Modeling (noun, verb) Modeling is the property catastrophe underwriting panacea.
The science of the reinsurance business has now been boiled down to a series of clicks which direct computerised data crunching. Modeling has transformed the pricing process from a complicated procedure combining expertise, statistical analysis, market knowledge, gut instinct and competitive chutzpah into the simple act of running software. That, in turn, has famously transformed the market into a creme brulee: hard as a rock until the glassy ceiling of underpricing is penetrated, but soft as custard after that. Modeling sets the thresholds.
Modeling: the early daysThe move from no modeling through crude Monte Carlo simulations to the current 'model saturation' in reinsurance pricing has been lightening-fast. Models existed before the early 1990s, but until the painfully costly Hurricane Andrew in 1992 nobody believed them, because they suggested the unthinkable - losses exceeding $8bn from a single storm. Andrew drove the evolution of those primitive engineering models into today's refined probabilistic systems that test the limits of computing power. The latest models consider such meteorological esoterica as the correlation between a hypothetical hurricane's forward speed and the depth of its central pressure. Such knowledge is apparently important when assessing whether it is more likely that a scary swirling cyclone will crash through the sleepy suburbs of Providence, Rhode Island than through the towering insurance offices of Hartford, Connecticut (or the reinsurance layers sold there).Although everyone uses models today when making catastrophe reinsurance decisions, just a few years ago they were regularly consigned to a special room corralling bespectacled quants who rarely interacted with the market-makers on the other side of the office. People had trouble reconciling model outputs with their old-fashioned calculation of the right price.Often the former was discarded in favour of the tried and tested (if not actually very good) conventional approach. Little else could be expected in the softening market of the late 1990s, since modeling yielded prices that were multiples of market rates.The mantra of technical underwriting - the cure-all that many pundits have prescribed for the ailing reinsurance sector - has changed opinions.It has driven the supremacy of modeling to its current peak. The phenomenon has never been more pronounced than for US exposures in the past eight months, since the introduction of a next-generation model by the major supplier prompted almost the entire market to change its catastrophe reinsurance buying patterns.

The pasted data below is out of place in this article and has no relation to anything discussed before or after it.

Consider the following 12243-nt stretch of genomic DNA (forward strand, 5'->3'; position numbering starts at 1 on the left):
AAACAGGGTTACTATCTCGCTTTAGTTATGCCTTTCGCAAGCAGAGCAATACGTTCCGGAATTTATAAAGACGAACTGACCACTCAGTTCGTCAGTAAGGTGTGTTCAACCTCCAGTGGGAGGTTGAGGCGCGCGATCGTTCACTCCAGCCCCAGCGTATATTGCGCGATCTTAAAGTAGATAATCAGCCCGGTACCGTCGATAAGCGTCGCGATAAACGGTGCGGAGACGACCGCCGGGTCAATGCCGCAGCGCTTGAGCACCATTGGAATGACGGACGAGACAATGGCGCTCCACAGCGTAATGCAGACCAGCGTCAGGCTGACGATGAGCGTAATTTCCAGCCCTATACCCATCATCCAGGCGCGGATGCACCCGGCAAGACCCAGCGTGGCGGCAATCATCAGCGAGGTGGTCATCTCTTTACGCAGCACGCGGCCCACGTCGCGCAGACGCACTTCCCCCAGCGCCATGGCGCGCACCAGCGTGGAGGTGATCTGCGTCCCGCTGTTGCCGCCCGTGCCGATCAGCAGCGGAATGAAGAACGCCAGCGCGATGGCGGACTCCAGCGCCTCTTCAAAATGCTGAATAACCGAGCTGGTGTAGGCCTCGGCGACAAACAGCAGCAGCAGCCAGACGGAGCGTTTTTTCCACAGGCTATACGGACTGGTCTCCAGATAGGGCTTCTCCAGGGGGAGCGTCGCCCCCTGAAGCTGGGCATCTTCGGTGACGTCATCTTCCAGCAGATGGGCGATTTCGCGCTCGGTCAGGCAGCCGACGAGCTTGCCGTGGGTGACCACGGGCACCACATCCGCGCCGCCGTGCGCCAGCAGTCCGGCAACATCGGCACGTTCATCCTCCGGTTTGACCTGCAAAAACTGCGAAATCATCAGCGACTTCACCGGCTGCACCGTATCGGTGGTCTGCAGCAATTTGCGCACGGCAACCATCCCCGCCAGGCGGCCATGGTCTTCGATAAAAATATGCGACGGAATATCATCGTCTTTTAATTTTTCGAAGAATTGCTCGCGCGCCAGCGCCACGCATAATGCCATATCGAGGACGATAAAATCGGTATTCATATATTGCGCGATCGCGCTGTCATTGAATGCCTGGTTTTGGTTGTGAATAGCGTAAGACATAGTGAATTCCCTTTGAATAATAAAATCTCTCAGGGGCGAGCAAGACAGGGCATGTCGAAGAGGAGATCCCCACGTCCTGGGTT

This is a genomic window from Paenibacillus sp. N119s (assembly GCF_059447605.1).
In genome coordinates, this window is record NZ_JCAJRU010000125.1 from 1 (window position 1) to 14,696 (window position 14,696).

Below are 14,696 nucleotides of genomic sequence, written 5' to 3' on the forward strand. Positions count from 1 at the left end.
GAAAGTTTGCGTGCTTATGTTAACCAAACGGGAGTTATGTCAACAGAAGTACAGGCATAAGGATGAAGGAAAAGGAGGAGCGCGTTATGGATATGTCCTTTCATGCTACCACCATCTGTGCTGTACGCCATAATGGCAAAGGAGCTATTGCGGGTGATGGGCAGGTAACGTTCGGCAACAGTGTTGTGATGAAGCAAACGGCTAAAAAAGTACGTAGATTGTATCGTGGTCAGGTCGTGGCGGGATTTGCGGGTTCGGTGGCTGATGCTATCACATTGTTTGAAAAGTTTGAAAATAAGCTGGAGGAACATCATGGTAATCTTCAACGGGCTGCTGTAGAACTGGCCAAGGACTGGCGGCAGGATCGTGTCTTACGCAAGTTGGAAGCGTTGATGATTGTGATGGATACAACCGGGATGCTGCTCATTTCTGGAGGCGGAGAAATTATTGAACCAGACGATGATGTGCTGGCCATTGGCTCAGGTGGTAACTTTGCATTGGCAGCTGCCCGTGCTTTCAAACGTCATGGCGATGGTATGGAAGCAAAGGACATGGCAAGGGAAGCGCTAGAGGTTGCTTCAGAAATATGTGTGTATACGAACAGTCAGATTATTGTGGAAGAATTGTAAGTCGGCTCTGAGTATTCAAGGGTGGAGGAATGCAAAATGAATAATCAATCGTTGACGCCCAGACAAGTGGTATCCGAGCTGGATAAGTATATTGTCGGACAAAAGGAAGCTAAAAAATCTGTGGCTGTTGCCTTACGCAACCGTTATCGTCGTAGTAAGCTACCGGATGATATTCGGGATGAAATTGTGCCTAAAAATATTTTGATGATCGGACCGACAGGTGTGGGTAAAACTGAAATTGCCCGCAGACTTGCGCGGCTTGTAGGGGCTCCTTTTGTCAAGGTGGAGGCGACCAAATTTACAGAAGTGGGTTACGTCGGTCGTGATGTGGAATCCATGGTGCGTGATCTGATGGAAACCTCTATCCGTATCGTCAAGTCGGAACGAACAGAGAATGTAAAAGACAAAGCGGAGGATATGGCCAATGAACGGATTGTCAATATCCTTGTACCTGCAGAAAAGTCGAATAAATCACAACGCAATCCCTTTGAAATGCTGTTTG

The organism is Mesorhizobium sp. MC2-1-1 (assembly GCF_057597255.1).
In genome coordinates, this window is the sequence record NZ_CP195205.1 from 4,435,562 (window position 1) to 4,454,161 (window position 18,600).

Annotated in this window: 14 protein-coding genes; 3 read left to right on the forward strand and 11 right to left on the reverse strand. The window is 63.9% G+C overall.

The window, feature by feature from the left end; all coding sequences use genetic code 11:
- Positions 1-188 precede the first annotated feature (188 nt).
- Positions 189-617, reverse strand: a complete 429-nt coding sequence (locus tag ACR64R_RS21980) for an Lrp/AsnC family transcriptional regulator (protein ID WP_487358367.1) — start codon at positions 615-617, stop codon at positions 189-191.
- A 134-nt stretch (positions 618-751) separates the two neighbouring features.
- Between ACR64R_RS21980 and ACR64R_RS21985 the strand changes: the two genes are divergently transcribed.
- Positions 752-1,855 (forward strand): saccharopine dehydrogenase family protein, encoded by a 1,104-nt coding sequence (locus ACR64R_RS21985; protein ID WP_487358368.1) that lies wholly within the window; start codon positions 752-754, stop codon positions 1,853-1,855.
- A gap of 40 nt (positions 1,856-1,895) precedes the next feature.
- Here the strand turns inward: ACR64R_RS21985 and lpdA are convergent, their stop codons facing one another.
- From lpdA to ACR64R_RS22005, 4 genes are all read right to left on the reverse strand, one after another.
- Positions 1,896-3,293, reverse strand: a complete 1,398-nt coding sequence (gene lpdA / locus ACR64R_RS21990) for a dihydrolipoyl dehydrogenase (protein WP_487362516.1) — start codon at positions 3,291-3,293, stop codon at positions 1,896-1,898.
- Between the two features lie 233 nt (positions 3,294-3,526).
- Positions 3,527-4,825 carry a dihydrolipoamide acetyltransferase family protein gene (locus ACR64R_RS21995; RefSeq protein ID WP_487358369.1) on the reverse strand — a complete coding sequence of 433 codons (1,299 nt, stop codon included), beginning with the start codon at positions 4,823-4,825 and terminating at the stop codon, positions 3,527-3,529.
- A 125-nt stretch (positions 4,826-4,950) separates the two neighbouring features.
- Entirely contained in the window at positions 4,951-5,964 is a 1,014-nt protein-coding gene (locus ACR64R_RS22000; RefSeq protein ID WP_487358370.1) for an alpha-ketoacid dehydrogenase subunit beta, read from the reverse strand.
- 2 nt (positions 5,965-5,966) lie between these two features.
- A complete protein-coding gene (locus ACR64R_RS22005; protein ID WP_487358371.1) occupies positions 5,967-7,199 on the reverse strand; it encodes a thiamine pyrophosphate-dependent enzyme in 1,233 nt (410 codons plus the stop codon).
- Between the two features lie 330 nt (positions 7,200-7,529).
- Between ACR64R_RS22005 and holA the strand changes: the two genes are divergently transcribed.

Saturation dangerThe extended focus on modeling in catastrophe reinsurance underwriting is now over the top. As one executive from that model developer recently confided, many companies are treating model outputs as gospel, and ignoring the uncertainty that is inherent in any predictive technology. And the quants and the front-line underwriters don't always tell each other everything.For example, models have consistently underestimated reinsurance losses from US Midwest windstorms. The reason was discovered last year by reinsurer Converium: modeling companies count each little storm as a single event, most of which are too small to exceed retentions. In reality, reinsurers group together as a single event clusters of storms that occur within 72 hours, allowing insurers to make a recovery. Thus reality has a diabolical effect on the accuracy of model outputs.In 1998 Jim Stanard, the erudite chieftain of RenaissanceRe, the first company to incorporate modeling into its business plan with extreme success, issued a warning. "Effective use of modeling is a key factor in our ability to produce industry-leading results," he wrote. "But it is vital to understand the weaknesses along with the strengths of these models. Perhaps these models should come with warning labels: 'improper use can be hazardous to your financial health - don't try this at home'."
Plotting: its downfallsThat seems unlikely for most of us, since the science behind the models is more than a little arcane. Extreme Value Theory looks well beyond traditional value-at-risk models by abandoning the bell curve, but to use it in catastrophe frequency analysis one will have to understand the Generalised Extreme Value distribution (GEV) and the Generalised Pareto Distribution (GPD), probably combined in the Peaks-Over-Threshold (POT) method. GEV distributions - also known as the Frechet, Weibull, and Gumbel models - have been proven effective for modeling the distribution of excesses over an extreme threshold.Combine your findings into the POT statistical model (typically exceedances occur as a Poisson process, whereas the excesses follow a GPD) to estimate possible return periods for various events, which should give you enough information to build the cost of extremely rare events into your pricing model.Or you could just drop your prices by 5%, or whatever seems competitive based on the market trend, and write as much business against your capital as the ratings agencies will let you get away with. Some talk of modeling is bound to help.